LONDON (Reuters) - Conservative Anglicans, who oppose the Church of England’s stand on issues such as gay clergy, on Monday ruled out formally breaking away from the mainstream as a group has done in the United States.
Members of the Fellowship of Confessing Anglicans (FCA), also unhappy at plans to allow the ordination of woman bishops, said they wanted to create an umbrella movement to promote conservative views within the Church.
The movement was formed following a convention last year in Jerusalem where bishops and clergy from around the world met to express frustration at the liberal Anglicanism, raising the prospect of a split with the 77-million-strong Anglican Communion.
“We are a movement for the renewal and reformation and renewed mission focus of our church. We love our church... we’re not going anywhere,” Bishop Wallace Benn of Lewes in southern England said at the launch of the FCA’s UK and Ireland chapter.
“We believe that we stand for the historic Christian faith,” he added.
The FCA claims that it has around 1,600 followers from 320 parishes around the country. The movement said it had received a letter from Queen Elizabeth, expressing her good wishes for its launch.
Benn said he believed that the Church of England and the FCA would engage in dialogue to resolve their differences without having to resort to schism from the church.
Differences over issues such as gay clergy led to conservatives in the United States leaving the U.S. Episcopal Church in June, in a saga which split Anglicans worldwide.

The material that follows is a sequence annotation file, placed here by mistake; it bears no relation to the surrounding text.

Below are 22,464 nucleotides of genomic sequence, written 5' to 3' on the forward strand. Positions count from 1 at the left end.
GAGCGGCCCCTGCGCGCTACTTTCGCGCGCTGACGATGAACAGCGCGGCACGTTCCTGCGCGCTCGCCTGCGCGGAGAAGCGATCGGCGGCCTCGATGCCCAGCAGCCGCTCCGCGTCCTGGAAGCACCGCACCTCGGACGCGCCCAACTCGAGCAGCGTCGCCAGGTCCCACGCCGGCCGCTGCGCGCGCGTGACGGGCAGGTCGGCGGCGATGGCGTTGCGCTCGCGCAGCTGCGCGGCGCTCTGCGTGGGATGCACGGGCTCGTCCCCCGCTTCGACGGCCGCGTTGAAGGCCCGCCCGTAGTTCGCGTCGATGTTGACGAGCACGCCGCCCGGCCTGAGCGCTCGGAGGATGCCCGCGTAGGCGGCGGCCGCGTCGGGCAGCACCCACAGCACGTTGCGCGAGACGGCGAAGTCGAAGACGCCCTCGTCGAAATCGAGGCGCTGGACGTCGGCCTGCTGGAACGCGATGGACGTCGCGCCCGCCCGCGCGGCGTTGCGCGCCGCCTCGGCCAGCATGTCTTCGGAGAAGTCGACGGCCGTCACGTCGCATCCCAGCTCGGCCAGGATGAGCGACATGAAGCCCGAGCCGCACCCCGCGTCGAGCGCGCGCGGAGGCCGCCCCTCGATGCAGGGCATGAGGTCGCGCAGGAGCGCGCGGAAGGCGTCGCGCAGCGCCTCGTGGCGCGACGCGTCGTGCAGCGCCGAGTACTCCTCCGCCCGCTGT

The new Anglican Church of North America (ACNA), which claims it has 100,000 followers, believes that the liberals have strayed far from the Bible.
“We pray that we won’t go the American way. We pray that by the grace of God we will see a renewed church and a revived church and a reformed church here,” Benn said.
Bishops aligned to the movement said the issue was not about homosexuality or the ordination of women, but was about theology and the interpretation of religion.
“If you consecrate woman as bishops or if you don’t consecrate women as bishops you will not endanger your spiritual security,” said Rev. Gregory Venables, a representative of the Anglican Church in South America.
“It’s an issue which ... needs to be talked about so we can find how we can agree to work together because we agree on the salvation issues. The ordination of women is not an issue which will separate us from God,” he said.
Editing by Keith Weir